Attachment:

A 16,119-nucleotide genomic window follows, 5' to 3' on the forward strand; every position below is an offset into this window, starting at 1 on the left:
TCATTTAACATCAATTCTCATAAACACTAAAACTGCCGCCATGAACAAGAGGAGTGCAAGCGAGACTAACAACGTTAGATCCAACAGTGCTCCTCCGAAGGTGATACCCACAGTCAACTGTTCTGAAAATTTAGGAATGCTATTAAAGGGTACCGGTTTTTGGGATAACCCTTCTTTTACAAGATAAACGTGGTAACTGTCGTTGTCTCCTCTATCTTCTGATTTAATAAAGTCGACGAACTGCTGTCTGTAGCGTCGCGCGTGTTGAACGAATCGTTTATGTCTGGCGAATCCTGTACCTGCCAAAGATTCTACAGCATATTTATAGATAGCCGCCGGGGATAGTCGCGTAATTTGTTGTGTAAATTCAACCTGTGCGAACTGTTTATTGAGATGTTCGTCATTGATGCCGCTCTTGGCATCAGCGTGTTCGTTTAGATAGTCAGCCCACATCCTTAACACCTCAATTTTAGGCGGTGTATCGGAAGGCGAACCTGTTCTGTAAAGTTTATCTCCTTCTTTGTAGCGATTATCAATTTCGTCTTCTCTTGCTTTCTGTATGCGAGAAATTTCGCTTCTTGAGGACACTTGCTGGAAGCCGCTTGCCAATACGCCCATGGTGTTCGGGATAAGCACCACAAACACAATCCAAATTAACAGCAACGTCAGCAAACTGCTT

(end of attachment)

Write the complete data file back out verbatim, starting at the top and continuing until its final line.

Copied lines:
A 16,119-nucleotide genomic window follows, 5' to 3' on the forward strand; every position below is an offset into this window, starting at 1 on the left:
TCATTTAACATCAATTCTCATAAACACTAAAACTGCCGCCATGAACAAGAGGAGTGCAAGCGAGACTAACAACGTTAGATCCAACAGTGCTCCTCCGAAGGTGATACCCACAGTCAACTGTTCTGAAAATTTAGGAATGCTATTAAAGGGTACCGGTTTTTGGGATAACCCTTCTTTTACAAGATAAACGTGGTAACTGTCGTTGTCTCCTCTATCTTCTGATTTAATAAAGTCGACGAACTGCTGTCTGTAGCGTCGCGCGTGTTGAACGAATCGTTTATGTCTGGCGAATCCTGTACCTGCCAAAGATTCTACAGCATATTTATAGATAGCCGCCGGGGATAGTCGCGTAATTTGTTGTGTAAATTCAACCTGTGCGAACTGTTTATTGAGATGTTCGTCATTGATGCCGCTCTTGGCATCAGCGTGTTCGTTTAGATAGTCAGCCCACATCCTTAACACCTCAATTTTAGGCGGTGTATCGGAAGGCGAACCTGTTCTGTAAAGTTTATCTCCTTCTTTGTAGCGATTATCAATTTCGTCTTCTCTTGCTTTCTGTATGCGAGAAATTTCGCTTCTTGAGGACACTTGCTGGAAGCCGCTTGCCAATACGCCCATGGTGTTCGGGATAAGCACCACAAACACAATCCAAATTAACAGCAACGTCAGCAAACTGCTT